Tuesday, July 28, 2015

Jesus Goes to the Movies - Movies Move Us


My upcoming book, Jesus Goes to the Movies: The Youth Ministry Film Guide, releases on August 11. You can purchase it through Amazon or The Youth Cartel. I'll be posting excerpts in the days leading up to the book. Be sure to buy your copy today!

Movies Move Us

Star Wars launched me into a lifelong love for the medium of film and its unique power to captivate our minds and hearts. The Thin Red Line was my first divine encounter with a movie. Philomena compelled me to find my birth mother (a journey I’ll share a bit more about later in this book). Each story illustrates the power of movies to … well … move us. More than other forms of media, the presence of film as entertainment and art form has become culturally normative. We live in a movie world. From YouTube to Netflix, Blu-ray to the box office, filmmakers are the theologians and bards of this generation. Billions of dollars are spent on filmmaking and movie-watching each year. In 2013, the top ten grossing movies worldwide earned 8.7 billion dollars alone. Keep in mind, that’s only ten movies for one year. Even in difficult economic times, this is a lucrative business that is here to stay. In the same year, 68% of Americans and Canadians—about 228.7 million people—went to the movies. And 11% of them go at least once per month. This statistic doesn’t include the countless movies people watched in their homes, on their laptops or tablets, or while traveling in airplanes and on road trips.

How do people decide which movies they’re going to watch? According to a study performed by Google, four out of five movie-goers watch movie trailers on  YouTube before seeing a film; the official movie trailer influences their decision more than any other online research—including reviews, information about the cast, and friends’ opinions. And 70% consider more than one movie before deciding what to see. It’s fascinating to me that a significant number of people may not even know what movie they’re going to watch when they show up at the theater or turn on Netflix—they peruse the options and pick whatever seems interesting in the moment. If this is our culture’s typical posture, perhaps we need to imagine new methods in how we make decisions, especially when it comes to movies.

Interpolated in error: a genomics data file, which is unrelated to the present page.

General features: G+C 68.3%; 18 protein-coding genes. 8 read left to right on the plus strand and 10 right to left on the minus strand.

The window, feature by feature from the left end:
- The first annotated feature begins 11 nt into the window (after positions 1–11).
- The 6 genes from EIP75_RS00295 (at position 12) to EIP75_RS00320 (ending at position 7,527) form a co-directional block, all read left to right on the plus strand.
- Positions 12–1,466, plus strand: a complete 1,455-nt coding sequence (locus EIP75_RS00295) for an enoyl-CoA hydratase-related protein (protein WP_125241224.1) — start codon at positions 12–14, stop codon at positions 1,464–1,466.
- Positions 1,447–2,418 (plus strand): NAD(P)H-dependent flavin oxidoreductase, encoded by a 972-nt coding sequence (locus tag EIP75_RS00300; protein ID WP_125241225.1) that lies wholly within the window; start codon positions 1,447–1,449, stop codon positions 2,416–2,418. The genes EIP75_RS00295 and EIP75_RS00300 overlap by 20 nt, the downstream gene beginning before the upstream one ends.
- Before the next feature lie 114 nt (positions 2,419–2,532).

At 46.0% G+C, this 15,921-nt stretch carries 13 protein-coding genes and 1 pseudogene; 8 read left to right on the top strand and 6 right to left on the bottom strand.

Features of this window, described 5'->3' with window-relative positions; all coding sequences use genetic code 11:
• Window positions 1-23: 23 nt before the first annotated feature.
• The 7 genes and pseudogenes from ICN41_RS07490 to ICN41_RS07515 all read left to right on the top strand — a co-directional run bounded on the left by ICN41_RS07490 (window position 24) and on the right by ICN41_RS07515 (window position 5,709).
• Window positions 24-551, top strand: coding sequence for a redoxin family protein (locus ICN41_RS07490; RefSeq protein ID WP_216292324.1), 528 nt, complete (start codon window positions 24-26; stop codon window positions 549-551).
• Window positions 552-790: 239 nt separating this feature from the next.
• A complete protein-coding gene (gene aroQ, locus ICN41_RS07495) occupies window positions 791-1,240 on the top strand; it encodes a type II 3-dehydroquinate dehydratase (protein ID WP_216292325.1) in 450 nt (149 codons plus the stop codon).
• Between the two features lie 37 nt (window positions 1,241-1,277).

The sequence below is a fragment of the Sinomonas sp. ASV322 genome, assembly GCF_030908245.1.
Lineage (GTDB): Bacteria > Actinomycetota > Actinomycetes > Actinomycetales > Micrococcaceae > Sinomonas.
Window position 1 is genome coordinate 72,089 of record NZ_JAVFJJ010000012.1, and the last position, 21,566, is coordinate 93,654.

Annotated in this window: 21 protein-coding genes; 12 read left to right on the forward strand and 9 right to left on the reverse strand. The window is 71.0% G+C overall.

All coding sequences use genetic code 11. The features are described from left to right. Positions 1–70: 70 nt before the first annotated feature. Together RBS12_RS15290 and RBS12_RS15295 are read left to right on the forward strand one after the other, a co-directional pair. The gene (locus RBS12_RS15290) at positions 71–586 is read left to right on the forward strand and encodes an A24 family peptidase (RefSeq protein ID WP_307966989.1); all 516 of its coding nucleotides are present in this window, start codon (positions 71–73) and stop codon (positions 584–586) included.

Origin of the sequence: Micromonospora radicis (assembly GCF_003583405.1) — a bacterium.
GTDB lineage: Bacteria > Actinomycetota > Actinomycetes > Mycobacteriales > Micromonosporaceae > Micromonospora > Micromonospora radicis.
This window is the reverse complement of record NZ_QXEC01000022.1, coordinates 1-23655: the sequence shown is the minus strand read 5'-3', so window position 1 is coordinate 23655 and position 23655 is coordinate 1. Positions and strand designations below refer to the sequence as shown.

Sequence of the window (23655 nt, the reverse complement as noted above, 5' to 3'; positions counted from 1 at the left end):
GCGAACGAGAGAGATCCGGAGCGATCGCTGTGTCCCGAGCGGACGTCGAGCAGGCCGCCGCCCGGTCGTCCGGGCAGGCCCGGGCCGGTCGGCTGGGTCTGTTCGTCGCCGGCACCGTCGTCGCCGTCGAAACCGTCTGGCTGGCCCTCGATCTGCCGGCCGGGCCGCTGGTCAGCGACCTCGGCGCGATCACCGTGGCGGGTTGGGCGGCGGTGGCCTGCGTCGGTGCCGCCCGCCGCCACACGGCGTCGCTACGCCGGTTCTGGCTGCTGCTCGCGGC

Movies are increasingly becoming the primary universally shared passion in Western culture, particularly with young people. One author describes film as “the central ritual of our technological civilization.” Fifty years ago, everyone listened to the same few radio stations or watched the same TV channels. Large-scale events affected literally everyone, young and old, regardless of demographic. There was a sense of a universally shared experience; we all watched The Beatles perform on the Ed Sullivan show; we all saw the Neil Armstrong moon landing; we all remember where we were when JFK was shot. But in an information- and technology-driven culture where interests and factions are more nuanced and splintered than any previous generation, this universally-shared experience has been mostly lost in our culture. Everyone isn’t watching the same news channel or TV shows. Everyone isn’t listening to the same music or reading the same books. Yet even when they haven’t seen the film, everyone is still familiar with filmic characters and stories. Make a reference to a recent sports game or musical performance or TV special to a young person, and there’s a strong chance they aren’t even familiar with your experience. Make a reference to an upcoming Hollywood movie, and it’s very likely they’ll have knowledge of its details.
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